Does Comfort Food Really “Comfort” You?

Does Comfort Food Really “Comfort” You? about undefined
If you reach for a sweet or savory treat when you’re feeling down, you’re not alone.

From cookies and ice cream to burgers and fries, comfort food sounds, well, comfortable. But comfort foods usually have one thing in common: They’re high-fat, high-sugar, and high-carbohydrate.

It’s not exactly news that those delectable, sugar-laden, deep-fried foods are doing you no favors in the health department.

We’ve reported how fried fare is linked to an increased risk of dying from heart problems.1 And a growing body of research suggests that a steady diet of fried foods is associated with diabetes, cancer, and more. Now a new study finds that fried foods can also have a negative impact on more than your physical well-being.2 It turns out that regularly noshing on fried comfort foods doesn’t lift your mood after all.

Researchers at the St. Louis School of Medicine at Washington analyzed data on the mental health and eating patterns of 140,728 people over a period of 11 years.

They discovered that people who followed a steady diet of fried foods – especially fried potatoes – had a 12 percent higher risk of anxiety and a seven percent higher risk of depression when compared to people who avoided fried foods.

How Fried Foods Promote Anxiety and Depression

It’s important to note that the researchers didn’t prove that eating fried foods actually caused depression and anxiety. However, they did find that eating fried foods was “strongly associated” with poor mental health due to acrylamide, a chemical that’s formed in the high-temperature frying process.

Acrylamide forms from the combination of super-heated sugars and an amino acid protein naturally present in food. Some once believed that this toxic chemical could come from food packaging or even the environment, but that’s not true.

Studies show that acrylamide triggers neuroinflammation, problems with lipid (fat) metabolism, nervous system disorders and even cancer, all of which can impact mental health.3 “These results both epidemiologically and mechanistically, provide strong evidence to unravel the mechanism of acrylamide-triggered anxiety and depression, and highlight the significance of reducing fried food consumption for mental health,” the researchers concluded.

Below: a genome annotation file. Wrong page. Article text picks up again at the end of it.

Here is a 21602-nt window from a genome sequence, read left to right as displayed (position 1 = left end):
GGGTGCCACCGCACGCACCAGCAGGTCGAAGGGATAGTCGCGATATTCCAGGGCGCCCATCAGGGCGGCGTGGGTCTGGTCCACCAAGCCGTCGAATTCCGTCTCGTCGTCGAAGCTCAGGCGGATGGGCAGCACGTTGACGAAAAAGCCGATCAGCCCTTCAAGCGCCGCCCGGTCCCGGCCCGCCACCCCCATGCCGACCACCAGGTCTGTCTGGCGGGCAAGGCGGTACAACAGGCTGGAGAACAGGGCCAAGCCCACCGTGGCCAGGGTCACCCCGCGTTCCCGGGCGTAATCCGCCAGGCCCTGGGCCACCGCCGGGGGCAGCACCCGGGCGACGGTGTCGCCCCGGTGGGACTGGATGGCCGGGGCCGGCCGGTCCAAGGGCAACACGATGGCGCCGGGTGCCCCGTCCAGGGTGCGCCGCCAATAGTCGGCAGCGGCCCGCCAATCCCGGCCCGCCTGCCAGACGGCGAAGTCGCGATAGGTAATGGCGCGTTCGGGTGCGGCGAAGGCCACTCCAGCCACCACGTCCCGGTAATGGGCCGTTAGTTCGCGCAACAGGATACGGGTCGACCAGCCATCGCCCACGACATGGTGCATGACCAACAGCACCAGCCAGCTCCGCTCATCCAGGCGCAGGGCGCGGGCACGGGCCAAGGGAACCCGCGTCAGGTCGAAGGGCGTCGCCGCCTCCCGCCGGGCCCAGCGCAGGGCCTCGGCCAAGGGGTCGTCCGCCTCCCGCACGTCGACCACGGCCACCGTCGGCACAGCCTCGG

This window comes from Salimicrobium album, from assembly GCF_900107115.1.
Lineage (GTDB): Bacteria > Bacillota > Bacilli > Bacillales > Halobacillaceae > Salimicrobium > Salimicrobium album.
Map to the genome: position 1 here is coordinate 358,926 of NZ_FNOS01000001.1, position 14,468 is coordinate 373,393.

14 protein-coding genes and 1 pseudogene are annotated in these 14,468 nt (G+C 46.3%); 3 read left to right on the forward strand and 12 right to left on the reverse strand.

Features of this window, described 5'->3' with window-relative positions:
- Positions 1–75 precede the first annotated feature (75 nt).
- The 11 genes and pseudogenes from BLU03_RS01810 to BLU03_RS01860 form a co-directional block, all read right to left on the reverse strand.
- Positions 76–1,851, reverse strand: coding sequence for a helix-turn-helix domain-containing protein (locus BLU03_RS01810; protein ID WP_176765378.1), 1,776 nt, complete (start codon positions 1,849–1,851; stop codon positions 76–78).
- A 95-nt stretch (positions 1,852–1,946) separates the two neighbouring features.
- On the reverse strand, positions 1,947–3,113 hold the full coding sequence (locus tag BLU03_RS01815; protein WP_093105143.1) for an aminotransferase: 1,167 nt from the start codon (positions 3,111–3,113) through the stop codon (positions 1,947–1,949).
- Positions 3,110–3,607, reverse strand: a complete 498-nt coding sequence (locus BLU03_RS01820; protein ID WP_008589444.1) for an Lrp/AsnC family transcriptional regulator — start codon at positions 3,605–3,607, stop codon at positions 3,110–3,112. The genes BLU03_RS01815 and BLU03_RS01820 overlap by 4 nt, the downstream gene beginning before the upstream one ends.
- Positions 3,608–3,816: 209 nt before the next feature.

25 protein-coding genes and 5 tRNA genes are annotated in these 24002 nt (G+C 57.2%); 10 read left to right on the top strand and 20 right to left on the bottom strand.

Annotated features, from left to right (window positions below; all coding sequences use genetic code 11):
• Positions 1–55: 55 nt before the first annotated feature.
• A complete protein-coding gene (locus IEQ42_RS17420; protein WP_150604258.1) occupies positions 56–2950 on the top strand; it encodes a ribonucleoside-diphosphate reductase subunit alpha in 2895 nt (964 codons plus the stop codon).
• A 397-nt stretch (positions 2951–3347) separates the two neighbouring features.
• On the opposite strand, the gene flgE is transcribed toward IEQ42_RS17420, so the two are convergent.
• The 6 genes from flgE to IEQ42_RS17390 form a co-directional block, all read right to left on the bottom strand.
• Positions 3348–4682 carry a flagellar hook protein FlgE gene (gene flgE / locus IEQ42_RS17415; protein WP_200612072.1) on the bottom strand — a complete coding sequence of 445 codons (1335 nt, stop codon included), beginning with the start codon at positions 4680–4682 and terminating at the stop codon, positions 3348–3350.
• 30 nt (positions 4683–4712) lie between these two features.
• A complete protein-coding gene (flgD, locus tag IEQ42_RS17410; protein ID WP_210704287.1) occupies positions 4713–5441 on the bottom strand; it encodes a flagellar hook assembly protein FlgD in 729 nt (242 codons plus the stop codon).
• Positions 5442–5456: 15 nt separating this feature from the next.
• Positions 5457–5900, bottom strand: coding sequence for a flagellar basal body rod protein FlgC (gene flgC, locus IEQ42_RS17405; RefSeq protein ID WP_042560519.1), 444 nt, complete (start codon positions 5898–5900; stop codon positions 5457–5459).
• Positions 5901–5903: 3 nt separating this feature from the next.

The Problem of Trans-Fats

Others say the link between fried foods and mental health struggles could be the high trans-fat content in many ultra-processed foods. This type of fat has been associated with inflammation, which has been associated with mood disorders.

Jessica Cording, a nutritionist and author of The Little Book of Game-Changers, says that at a basic level, a steady diet of fried foods can make anyone feel off.

“Fried foods promote oxidative stress, and that can impact your gut microbiome,” she writes.

So, when your gut is roiling from fried food overload, that will likely impact how you feel emotionally.

There’s also the question of which came first—anxiety and depression or fried food consumption.

Chicken or the Egg… Which Came First?

Another issue is that the researchers didn’t discover whether people were more likely to develop anxiety and depression from eating fried foods or if they ate fried foods because they were feeling anxious and depressed.

Experts say it could be a chicken or egg scenario.

Hillary Ammon, Psy.D., a clinical psychologist who was not involved in the study, explains the nuances.

“It may be difficult to fully control for this variable when studying the relationship between food and mood,” says Professor Ammon.4 “In some instances, the fried foods could have led to an increase in anxiety and depression. Yet, there may be people who were struggling with anxiety or depression prior to eating fast foods routinely.”

Our takeaway

Just like most of us I’d like to reach for something sweet or savory when I’m feeling down, but I agree with the researchers… after eating fried foods, you don’t really feel better. If they’re not helping, it’s best to avoid them. And that holds true whether you’re feeling overwhelmed or mentally healthy. As we mentioned, the science is clear about the link between fried foods and heart disease or illnesses like cancer.

Instead, focus on eating a healthy diet rich in whole foods. And now and then, treat yourself to a modest amount of your favorite comfort food. Consider it an occasional treat rather than a daily staple.

To reduce your acrylamide intake, opt for baking or boiling potatoes. Or, if you can’t stand another day without French fries, try an air fryer that produces less of the toxic chemical.5 Additionally, it’s best to steer clear of certain oils, such as palm oil, cottonseed oil, or vegetable oil, which are high in trans-fats and saturated fats. Instead, reach for olive oil or coconut oil. When frying, coconut oil is better than olive oil at maintaining its integrity at high temperatures.

Best Regards,
The Aging Defeated Team
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